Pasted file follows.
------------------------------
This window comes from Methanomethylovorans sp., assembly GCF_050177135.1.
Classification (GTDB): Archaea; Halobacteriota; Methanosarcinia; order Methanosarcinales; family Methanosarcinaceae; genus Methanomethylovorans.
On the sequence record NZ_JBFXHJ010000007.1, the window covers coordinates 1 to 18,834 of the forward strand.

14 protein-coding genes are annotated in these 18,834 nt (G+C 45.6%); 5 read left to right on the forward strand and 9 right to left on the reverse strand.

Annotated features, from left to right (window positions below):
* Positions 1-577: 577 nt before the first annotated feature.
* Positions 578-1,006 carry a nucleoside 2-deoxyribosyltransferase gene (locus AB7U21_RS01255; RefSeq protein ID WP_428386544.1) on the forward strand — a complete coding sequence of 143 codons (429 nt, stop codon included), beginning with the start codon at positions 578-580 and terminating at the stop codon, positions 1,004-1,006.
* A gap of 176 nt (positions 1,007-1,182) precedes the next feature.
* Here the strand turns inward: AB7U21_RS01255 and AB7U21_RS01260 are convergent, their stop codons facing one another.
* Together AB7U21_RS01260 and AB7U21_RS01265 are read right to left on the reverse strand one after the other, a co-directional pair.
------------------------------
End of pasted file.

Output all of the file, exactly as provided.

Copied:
This window comes from Methanomethylovorans sp., assembly GCF_050177135.1.
Classification (GTDB): Archaea; Halobacteriota; Methanosarcinia; order Methanosarcinales; family Methanosarcinaceae; genus Methanomethylovorans.
On the sequence record NZ_JBFXHJ010000007.1, the window covers coordinates 1 to 18,834 of the forward strand.

14 protein-coding genes are annotated in these 18,834 nt (G+C 45.6%); 5 read left to right on the forward strand and 9 right to left on the reverse strand.

Annotated features, from left to right (window positions below):
* Positions 1-577: 577 nt before the first annotated feature.
* Positions 578-1,006 carry a nucleoside 2-deoxyribosyltransferase gene (locus AB7U21_RS01255; RefSeq protein ID WP_428386544.1) on the forward strand — a complete coding sequence of 143 codons (429 nt, stop codon included), beginning with the start codon at positions 578-580 and terminating at the stop codon, positions 1,004-1,006.
* A gap of 176 nt (positions 1,007-1,182) precedes the next feature.
* Here the strand turns inward: AB7U21_RS01255 and AB7U21_RS01260 are convergent, their stop codons facing one another.
* Together AB7U21_RS01260 and AB7U21_RS01265 are read right to left on the reverse strand one after the other, a co-directional pair.